Bonus Tip! Keep in mind that we’ll be adding our handles to the next layer of resin so you want to leave rock free spaces where the handle will rest on this layer of resin. That way the handle is level when the tray is finished.
Ready to add our last bit of sparkle? A few rose gold flakes!
These little flakes are soooo clingy… to each other, to your fingers, to the resin… so make sure your fingers are clean before you start handling them. Otherwise they’ll end up in a big useless lump as you try to separate them.
I like the flakes to surround my rocky areas so I started by peeling a few pieces apart and placing them around. They look a bit un-natural sitting on top of the resin so take your popsicle stick and move them around in the resin until they look more like they’re part of the piece.
They look really awesome once they’re inside the layer of resin!
Once you have all of your rocks and flakes where you want them leave this baby to cure for another five hours. Then we’ll pour the third and final layer of resin.
Step 5: Add the Handles… and the Third Layer of Resin
Ready for your third layer of resin?
Start by setting your handles in place… making sure they’re flat and even distances from the sides.
Then it’s just a matter of pouring in the last layer of resin and using your popsicle stick to make sure it’s spread evenly across the piece! You need enough resin so that the handles firmly dry into the resin but not so much resin that there isn’t enough space to put your fingers under the handles.
I used about 200 ml for this last layer of resin.
Step 6: Remove the Tray from the Mold
Okay I take back what I said earlier… taking the tray out of the mold and seeing it on it’s own for the first time is definitely my favorite part!
Luckily this part is super easy (and very satisfying!).
Start by making sure your piece is NOT tacky. It should be completely dry and smooth to the touch. If you find any tacky areas it may not be 100% cured yet and you should leave it for a few more hours.
If it’s still tacky after a few more hours it sounds like your resin didn’t cure properly and you need a thin topcoat of resin to seal it all together. I’ll go over that in another post.
For this post let’s assume our tray is ready to rock… clear, dry and ready to de-mold.
Start by peeling back the silicone on one edge of the tray. You want to be careful so that you can re-use this silicone mold later… but for the most part the tray should pop out pretty easily.
Once you’ve got the corner work your way all the way around the mold removing the silicone and freeing your tray.
Bonus Tip! Since this is a homemade mold sometimes you’ll have a pocket of silicone that’s cured inside the resin (that’s only happened to me once but it does happen). Simply take an exacto knife and cut the silicone piece off of the mold, leaving it inside the tray… we’ll deal with that in the next step.
Once you’ve cut the little piece of silicone in the resin away from your mold you’ll have a hole in your mold. If you want to use this mold again you’ll need to add a bit of silicone to the mold and smooth it out with a glove before using the mold again. Easy fix!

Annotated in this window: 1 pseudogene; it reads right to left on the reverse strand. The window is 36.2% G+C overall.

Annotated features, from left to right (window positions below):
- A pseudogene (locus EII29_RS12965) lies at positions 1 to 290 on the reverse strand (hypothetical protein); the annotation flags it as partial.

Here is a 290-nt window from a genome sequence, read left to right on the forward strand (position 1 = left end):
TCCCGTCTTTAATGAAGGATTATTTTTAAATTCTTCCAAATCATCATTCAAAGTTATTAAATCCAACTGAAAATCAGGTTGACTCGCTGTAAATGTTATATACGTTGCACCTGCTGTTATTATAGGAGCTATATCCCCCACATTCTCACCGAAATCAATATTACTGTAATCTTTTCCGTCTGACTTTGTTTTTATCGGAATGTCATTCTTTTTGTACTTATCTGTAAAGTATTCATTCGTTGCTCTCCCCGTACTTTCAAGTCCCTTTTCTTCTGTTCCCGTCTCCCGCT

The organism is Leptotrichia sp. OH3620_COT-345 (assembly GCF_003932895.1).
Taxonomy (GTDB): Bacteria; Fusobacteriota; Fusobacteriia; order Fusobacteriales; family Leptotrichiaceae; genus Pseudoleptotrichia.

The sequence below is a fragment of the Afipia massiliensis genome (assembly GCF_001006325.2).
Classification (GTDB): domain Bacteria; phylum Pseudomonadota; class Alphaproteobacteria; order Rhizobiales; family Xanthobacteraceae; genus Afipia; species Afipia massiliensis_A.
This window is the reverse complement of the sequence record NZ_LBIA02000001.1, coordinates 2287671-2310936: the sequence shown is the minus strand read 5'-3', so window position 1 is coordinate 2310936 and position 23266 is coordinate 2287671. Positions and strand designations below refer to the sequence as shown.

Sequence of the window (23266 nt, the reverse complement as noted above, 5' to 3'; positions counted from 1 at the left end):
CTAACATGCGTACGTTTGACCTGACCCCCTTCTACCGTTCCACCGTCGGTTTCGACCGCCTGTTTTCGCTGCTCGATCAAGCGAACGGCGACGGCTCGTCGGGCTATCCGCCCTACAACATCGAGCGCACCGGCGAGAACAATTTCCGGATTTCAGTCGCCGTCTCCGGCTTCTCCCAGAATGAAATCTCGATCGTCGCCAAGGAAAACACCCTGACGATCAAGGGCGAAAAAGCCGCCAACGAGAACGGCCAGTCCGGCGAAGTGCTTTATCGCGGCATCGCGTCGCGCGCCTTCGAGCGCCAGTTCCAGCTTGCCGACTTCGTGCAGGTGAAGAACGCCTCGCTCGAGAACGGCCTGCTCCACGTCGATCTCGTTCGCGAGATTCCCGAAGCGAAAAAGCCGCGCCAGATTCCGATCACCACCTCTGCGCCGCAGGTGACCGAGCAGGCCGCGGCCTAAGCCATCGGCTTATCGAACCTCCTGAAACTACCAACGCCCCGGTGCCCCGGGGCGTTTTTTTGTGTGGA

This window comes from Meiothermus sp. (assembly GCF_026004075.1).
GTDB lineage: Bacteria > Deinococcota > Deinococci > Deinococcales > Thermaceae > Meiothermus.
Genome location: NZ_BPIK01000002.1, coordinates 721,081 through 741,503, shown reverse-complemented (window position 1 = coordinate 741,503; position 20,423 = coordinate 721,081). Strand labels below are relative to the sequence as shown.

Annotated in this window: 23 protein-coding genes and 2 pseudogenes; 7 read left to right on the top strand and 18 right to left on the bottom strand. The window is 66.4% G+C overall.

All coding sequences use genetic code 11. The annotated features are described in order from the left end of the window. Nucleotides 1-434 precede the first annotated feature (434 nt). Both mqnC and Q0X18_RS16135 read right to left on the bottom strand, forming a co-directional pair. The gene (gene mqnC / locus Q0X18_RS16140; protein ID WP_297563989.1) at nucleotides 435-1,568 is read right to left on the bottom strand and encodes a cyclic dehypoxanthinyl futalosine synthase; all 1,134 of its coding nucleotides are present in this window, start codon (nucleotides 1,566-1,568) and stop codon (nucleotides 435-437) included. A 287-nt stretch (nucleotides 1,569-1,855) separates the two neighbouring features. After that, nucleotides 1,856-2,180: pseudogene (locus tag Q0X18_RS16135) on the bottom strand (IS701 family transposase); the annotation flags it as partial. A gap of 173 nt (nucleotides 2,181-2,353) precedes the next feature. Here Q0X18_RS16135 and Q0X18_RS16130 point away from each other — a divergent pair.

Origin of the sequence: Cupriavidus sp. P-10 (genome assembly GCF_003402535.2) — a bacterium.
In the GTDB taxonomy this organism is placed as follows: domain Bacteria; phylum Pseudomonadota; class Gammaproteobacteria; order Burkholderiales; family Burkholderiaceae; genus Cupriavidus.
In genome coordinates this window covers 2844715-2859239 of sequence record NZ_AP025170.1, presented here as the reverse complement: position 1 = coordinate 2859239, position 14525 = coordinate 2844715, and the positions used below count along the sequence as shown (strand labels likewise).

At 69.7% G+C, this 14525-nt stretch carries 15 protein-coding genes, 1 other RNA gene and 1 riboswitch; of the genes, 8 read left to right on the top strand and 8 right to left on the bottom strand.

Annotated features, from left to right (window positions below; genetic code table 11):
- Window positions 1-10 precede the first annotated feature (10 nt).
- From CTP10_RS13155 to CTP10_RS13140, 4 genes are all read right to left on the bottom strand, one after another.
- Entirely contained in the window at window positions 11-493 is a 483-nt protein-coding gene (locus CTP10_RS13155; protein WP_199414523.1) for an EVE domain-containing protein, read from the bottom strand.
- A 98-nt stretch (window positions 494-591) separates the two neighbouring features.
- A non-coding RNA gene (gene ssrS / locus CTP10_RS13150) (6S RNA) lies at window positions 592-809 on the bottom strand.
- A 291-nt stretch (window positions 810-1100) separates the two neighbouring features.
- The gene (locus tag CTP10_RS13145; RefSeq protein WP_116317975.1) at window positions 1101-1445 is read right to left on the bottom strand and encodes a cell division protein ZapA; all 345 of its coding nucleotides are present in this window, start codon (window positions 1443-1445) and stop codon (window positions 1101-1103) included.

Step 7: Sand the Edges
Ready for the finishing touch? Since this is a homemade mold the edges may be a little rough… even jagged in areas. Luckily this is a pretty easy fix.
We just need to sand those babies smooth.
You can use regular sand paper but I’m impatient so I pulled out my little dremel and used a sanding attachment on the edges. It worked perfectly!
You’ll want to sand away any pieces of resin that are sticking up or sharp… you definitely don’t want the edge of your tray to jab anyone.
I also smoothed out the top and bottom edge of the tray so that there was a smooth transition from top to side to bottom.
The main thing to remember here is that the dremel (or sandpaper!) can scratch the surface of your tray! Once there’s a scratch on the top of the tray we’ll have to fix the entire surface… so be very careful to avoid scratches at all costs.
But if you do get a scratch on the surface (or if you missed a hair that’s dried in the top coat of your piece) I’ll show you how to fix it in a different post.
Once you’ve sanded the entire edge smooth we’re almost done!
Alright y’all… here’s the little piece of silicone I was talking about! See how the resin of the tray has cured around that one tiny strip of silicone? We definitely don’t want that!
You also don’t want to dremel that silicone since it’s not hard like the resin… instead of sanding away it will turn black as it burns and release a horrible smelling toxic yuck that you don’t want in your lungs.
*ask me how I know that… wear your respirators!*
Instead dremel right up next to it… you’ll want to loosen the resin around it so that you can pull the silicone piece out either with your exacto knife or with your fingers.
Once the silicone is out you can dremel the rest of the resin smooth! Volia!
Step 8: Finish the Edges!
Alright y’all on to the last step! You have two options for the side of your tray… you can leave it clear or you can paint it rose gold to match the handles of your tray.
If you decide to paint the edges simply use a tiny paint brush and the copper oil based paint… it’s pretty easy and really ties the entire piece together.
On the other hand if you want to leave the edges clear you’re pretty much done. The only thing you need to do is take a q-tip and a bit of rubbing alcohol to clean the edges of all that resin dust from your dremel.
Which option is your favorite?
Ready for the final reveal?
Remember how I said there was a matching 3-tier tray? Just look at how pretty the two pieces are together!
If you want to make this 3-tier tray you can follow my tutorial right here!